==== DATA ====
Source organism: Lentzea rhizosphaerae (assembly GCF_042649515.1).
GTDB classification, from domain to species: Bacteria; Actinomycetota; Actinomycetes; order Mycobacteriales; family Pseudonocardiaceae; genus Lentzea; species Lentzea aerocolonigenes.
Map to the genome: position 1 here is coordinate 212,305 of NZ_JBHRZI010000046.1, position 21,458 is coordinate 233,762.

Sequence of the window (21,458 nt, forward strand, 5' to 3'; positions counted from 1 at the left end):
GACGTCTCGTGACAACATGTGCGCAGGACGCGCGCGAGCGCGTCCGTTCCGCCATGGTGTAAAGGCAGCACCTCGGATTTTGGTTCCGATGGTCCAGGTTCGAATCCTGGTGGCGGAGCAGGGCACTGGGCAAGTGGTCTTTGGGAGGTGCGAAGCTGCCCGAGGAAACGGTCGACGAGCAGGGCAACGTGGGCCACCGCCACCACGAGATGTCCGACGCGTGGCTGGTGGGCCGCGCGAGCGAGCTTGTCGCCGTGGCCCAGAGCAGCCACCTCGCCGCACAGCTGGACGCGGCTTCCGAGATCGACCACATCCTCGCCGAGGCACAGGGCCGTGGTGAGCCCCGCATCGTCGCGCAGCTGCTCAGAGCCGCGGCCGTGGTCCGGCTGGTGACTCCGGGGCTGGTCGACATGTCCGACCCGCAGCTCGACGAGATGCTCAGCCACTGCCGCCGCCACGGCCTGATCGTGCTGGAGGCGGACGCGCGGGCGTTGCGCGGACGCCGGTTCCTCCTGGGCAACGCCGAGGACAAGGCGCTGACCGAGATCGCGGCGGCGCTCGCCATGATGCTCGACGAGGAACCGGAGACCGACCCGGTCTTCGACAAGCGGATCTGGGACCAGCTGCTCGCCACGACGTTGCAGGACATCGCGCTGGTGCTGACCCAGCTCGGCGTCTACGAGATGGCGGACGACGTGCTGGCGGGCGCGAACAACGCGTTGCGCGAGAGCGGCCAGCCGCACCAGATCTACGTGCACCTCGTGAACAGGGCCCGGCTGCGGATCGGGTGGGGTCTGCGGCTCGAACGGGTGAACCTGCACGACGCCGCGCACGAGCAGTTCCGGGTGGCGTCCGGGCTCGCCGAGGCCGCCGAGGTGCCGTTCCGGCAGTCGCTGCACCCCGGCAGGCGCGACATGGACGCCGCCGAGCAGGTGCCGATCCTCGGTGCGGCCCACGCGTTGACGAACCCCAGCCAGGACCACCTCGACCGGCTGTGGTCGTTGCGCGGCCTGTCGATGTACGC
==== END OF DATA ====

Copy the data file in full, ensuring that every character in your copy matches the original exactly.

Source organism: Lentzea rhizosphaerae (assembly GCF_042649515.1).
GTDB classification, from domain to species: Bacteria; Actinomycetota; Actinomycetes; order Mycobacteriales; family Pseudonocardiaceae; genus Lentzea; species Lentzea aerocolonigenes.
Map to the genome: position 1 here is coordinate 212,305 of NZ_JBHRZI010000046.1, position 21,458 is coordinate 233,762.

Sequence of the window (21,458 nt, forward strand, 5' to 3'; positions counted from 1 at the left end):
GACGTCTCGTGACAACATGTGCGCAGGACGCGCGCGAGCGCGTCCGTTCCGCCATGGTGTAAAGGCAGCACCTCGGATTTTGGTTCCGATGGTCCAGGTTCGAATCCTGGTGGCGGAGCAGGGCACTGGGCAAGTGGTCTTTGGGAGGTGCGAAGCTGCCCGAGGAAACGGTCGACGAGCAGGGCAACGTGGGCCACCGCCACCACGAGATGTCCGACGCGTGGCTGGTGGGCCGCGCGAGCGAGCTTGTCGCCGTGGCCCAGAGCAGCCACCTCGCCGCACAGCTGGACGCGGCTTCCGAGATCGACCACATCCTCGCCGAGGCACAGGGCCGTGGTGAGCCCCGCATCGTCGCGCAGCTGCTCAGAGCCGCGGCCGTGGTCCGGCTGGTGACTCCGGGGCTGGTCGACATGTCCGACCCGCAGCTCGACGAGATGCTCAGCCACTGCCGCCGCCACGGCCTGATCGTGCTGGAGGCGGACGCGCGGGCGTTGCGCGGACGCCGGTTCCTCCTGGGCAACGCCGAGGACAAGGCGCTGACCGAGATCGCGGCGGCGCTCGCCATGATGCTCGACGAGGAACCGGAGACCGACCCGGTCTTCGACAAGCGGATCTGGGACCAGCTGCTCGCCACGACGTTGCAGGACATCGCGCTGGTGCTGACCCAGCTCGGCGTCTACGAGATGGCGGACGACGTGCTGGCGGGCGCGAACAACGCGTTGCGCGAGAGCGGCCAGCCGCACCAGATCTACGTGCACCTCGTGAACAGGGCCCGGCTGCGGATCGGGTGGGGTCTGCGGCTCGAACGGGTGAACCTGCACGACGCCGCGCACGAGCAGTTCCGGGTGGCGTCCGGGCTCGCCGAGGCCGCCGAGGTGCCGTTCCGGCAGTCGCTGCACCCCGGCAGGCGCGACATGGACGCCGCCGAGCAGGTGCCGATCCTCGGTGCGGCCCACGCGTTGACGAACCCCAGCCAGGACCACCTCGACCGGCTGTGGTCGTTGCGCGGCCTGTCGATGTACGC